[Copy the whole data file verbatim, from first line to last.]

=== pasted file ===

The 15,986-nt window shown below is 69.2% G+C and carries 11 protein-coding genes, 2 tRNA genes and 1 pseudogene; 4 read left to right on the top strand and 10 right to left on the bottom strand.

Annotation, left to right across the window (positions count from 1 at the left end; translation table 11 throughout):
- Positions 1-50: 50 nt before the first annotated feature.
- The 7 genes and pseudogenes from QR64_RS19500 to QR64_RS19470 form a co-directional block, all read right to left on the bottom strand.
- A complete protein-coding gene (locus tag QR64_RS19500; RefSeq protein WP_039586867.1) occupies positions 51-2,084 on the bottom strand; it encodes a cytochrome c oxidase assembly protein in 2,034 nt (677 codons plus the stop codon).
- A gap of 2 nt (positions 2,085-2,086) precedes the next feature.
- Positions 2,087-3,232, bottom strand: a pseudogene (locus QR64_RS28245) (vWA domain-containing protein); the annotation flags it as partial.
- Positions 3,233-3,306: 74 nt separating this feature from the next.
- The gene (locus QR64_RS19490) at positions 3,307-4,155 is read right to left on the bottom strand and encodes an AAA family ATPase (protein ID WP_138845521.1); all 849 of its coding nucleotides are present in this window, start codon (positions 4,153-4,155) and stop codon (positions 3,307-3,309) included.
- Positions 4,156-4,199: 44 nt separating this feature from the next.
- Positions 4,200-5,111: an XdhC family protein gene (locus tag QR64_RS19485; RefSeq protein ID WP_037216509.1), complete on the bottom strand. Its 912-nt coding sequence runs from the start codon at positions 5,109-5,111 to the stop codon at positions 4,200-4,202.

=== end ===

The 15,986-nt window shown below is 69.2% G+C and carries 11 protein-coding genes, 2 tRNA genes and 1 pseudogene; 4 read left to right on the top strand and 10 right to left on the bottom strand.

Annotation, left to right across the window (positions count from 1 at the left end; translation table 11 throughout):
- Positions 1-50: 50 nt before the first annotated feature.
- The 7 genes and pseudogenes from QR64_RS19500 to QR64_RS19470 form a co-directional block, all read right to left on the bottom strand.
- A complete protein-coding gene (locus tag QR64_RS19500; RefSeq protein WP_039586867.1) occupies positions 51-2,084 on the bottom strand; it encodes a cytochrome c oxidase assembly protein in 2,034 nt (677 codons plus the stop codon).
- A gap of 2 nt (positions 2,085-2,086) precedes the next feature.
- Positions 2,087-3,232, bottom strand: a pseudogene (locus QR64_RS28245) (vWA domain-containing protein); the annotation flags it as partial.
- Positions 3,233-3,306: 74 nt separating this feature from the next.
- The gene (locus QR64_RS19490) at positions 3,307-4,155 is read right to left on the bottom strand and encodes an AAA family ATPase (protein ID WP_138845521.1); all 849 of its coding nucleotides are present in this window, start codon (positions 4,153-4,155) and stop codon (positions 3,307-3,309) included.
- Positions 4,156-4,199: 44 nt separating this feature from the next.
- Positions 4,200-5,111: an XdhC family protein gene (locus tag QR64_RS19485; RefSeq protein ID WP_037216509.1), complete on the bottom strand. Its 912-nt coding sequence runs from the start codon at positions 5,109-5,111 to the stop codon at positions 4,200-4,202.